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Family Talk: Show consideration with 'tight places' in the family

If you find yourself in a stressful situation, you can choose to lose your temper or have more patience. [THINKSTOCK PHOTO]

If you find yourself in a stressful situation, you can choose to lose your temper or have more patience. [THINKSTOCK PHOTO]

Have you ever been in a tight place? I don't mean crowded into an elevator with too many people or squeezing your car into a narrow parking spot. I'm referring to a time in your life when things were really stressful. When several crises converge at the same time. Like a time when there's a death in the family, followed by major surgery, followed by a job loss. And the weather outside is 100 degrees.

Our usual reaction in such times is to lose our cool (and not just because of the weather!) We shorten our retorts and our patience. We lose the ability to show common courtesy, especially to those closest to us. Maybe it's because we feel we have the built-in understanding factor. “My husband (or wife, or kids) knows I'm stressed out and they will understand my bad mood. They'll forgive me.”

But what if our response was not less courtesy but more courtesy when we're in tight places? That's the example left to us by a small band of explorers led by Sir Earnest Shackleton. Talk about tight places, his crew was in the tightest.

Shackleton was the British leader of the 1914 Imperial Trans-Antarctic Expedition. Their goal was to cross the continent of Antarctica by dog sled, a feat never before accomplished. It would be a grueling feat but one Shackleton never completed because, before they could commence, their wooden ship was caught in pack ice off the coast of Antarctica and slowly crushed to smithereens. This left 29 men stranded on the ice for many months but miraculously, not one of them perished. The story of how they saved themselves is incredible, inspiring and worth exploring.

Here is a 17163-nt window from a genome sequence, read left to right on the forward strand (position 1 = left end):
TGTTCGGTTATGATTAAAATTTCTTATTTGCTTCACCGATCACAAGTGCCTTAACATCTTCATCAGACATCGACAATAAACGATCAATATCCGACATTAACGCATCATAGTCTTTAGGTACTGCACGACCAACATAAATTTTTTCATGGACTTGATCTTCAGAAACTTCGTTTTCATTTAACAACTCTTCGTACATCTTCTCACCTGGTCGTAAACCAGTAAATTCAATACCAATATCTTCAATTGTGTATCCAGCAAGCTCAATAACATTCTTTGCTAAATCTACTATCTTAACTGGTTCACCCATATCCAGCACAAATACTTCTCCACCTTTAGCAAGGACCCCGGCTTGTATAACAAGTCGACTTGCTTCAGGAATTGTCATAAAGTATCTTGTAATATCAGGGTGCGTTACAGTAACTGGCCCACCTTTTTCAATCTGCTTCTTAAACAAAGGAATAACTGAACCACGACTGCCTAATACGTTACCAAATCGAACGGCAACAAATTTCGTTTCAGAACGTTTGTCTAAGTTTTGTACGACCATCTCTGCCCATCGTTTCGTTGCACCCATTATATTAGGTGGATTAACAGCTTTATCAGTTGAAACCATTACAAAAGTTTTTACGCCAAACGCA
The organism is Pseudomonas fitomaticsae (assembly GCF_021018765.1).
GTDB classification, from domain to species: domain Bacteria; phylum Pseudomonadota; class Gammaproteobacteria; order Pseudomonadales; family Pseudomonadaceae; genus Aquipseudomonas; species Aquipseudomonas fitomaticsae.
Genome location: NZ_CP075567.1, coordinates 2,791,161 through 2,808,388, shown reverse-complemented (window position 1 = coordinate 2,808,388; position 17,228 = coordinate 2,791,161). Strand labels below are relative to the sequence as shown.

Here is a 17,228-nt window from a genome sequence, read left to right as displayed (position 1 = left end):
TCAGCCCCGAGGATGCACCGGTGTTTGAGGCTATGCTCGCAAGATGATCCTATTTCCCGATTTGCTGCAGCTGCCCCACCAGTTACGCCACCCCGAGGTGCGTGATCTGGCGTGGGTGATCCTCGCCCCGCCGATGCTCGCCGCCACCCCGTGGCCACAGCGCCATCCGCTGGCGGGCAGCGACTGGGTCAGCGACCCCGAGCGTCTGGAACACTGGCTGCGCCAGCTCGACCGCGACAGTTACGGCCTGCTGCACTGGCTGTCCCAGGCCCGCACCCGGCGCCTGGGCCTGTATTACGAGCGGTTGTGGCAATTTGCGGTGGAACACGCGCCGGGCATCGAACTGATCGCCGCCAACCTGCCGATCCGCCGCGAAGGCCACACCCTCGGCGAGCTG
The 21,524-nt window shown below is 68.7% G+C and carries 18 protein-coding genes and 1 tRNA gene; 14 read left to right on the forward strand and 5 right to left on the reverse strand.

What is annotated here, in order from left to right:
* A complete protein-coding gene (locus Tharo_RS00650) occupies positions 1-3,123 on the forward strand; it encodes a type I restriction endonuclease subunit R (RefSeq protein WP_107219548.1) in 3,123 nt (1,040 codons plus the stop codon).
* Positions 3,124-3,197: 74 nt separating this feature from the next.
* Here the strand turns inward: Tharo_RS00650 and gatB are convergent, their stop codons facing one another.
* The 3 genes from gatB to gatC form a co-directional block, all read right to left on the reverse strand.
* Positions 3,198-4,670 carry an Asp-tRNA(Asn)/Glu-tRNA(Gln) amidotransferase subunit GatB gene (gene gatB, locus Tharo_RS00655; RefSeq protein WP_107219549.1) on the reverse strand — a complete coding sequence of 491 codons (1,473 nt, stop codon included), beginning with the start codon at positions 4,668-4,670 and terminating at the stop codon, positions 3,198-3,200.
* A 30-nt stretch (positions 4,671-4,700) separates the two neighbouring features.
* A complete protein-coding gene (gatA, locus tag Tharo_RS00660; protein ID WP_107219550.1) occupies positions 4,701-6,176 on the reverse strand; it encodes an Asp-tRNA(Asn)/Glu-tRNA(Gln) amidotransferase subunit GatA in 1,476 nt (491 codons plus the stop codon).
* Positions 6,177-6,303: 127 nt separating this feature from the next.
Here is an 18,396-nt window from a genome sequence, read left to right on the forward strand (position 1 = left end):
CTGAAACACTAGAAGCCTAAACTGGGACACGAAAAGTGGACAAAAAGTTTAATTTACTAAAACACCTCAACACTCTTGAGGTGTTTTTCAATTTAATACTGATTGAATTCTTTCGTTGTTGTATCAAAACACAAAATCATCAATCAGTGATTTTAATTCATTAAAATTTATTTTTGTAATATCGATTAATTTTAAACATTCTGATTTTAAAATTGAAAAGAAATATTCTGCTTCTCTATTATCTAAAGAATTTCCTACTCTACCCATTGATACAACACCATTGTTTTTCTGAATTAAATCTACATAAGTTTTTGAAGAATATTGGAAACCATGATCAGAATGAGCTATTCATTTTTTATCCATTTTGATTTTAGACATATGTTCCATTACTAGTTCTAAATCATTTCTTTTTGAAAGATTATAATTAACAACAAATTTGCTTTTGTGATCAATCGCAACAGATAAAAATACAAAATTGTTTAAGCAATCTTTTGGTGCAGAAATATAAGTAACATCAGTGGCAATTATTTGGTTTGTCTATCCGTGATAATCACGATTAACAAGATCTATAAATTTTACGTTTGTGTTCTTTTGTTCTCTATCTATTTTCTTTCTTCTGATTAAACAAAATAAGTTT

Frank Worsley, skipper of Shackleton's ship, the Endurance, wrote in his journal on the last leg of their epic survival journey: “When men are as tired as we were, their nerves are on edge and it is necessary for each man to take pains not to irritate the others. On this we treated each other with a good deal more consideration than we should have done in normal circumstances. Never is etiquette and good form observed more carefully than by experienced travelers when they find themselves in a tight place.”

When I read Worsley's journal entry, I thought, first, about how today's modern traveler behaves when they are in a tight place. When airlines are delayed. When traffic jams snarl progress. I think you'll agree most modern travelers do not “treat each other with a good deal more consideration” than in normal times.

Then I thought about family life. When our families find themselves in tight places do we “take pains not to irritate each other?” Do we show more consideration to each other, and not less? Do we display “etiquette and good form?” I'm afraid for most of us the answer is no. We often show less consideration and good behavior when times are tight. It's understandable, but not commendable.

That's why I want to be a Shackleton crew member in my family. It takes self-discipline. Prioritizing others. Acting less selfishly. But, oh, the rewards experienced by those who behave decently in tight family times.

Jim Priest is CEO of Sunbeam Family Services and can be reached at jpriest@sunbeamfamilyservices.org.

Jim Priest

Jim Priest is the CEO of Sunbeam Family Services, a 108-year-old nonprofit that provides a range of social services to support Oklahoma's most vulnerable people, including early childhood education, counseling, foster care and senior services. Jim... Read more ›

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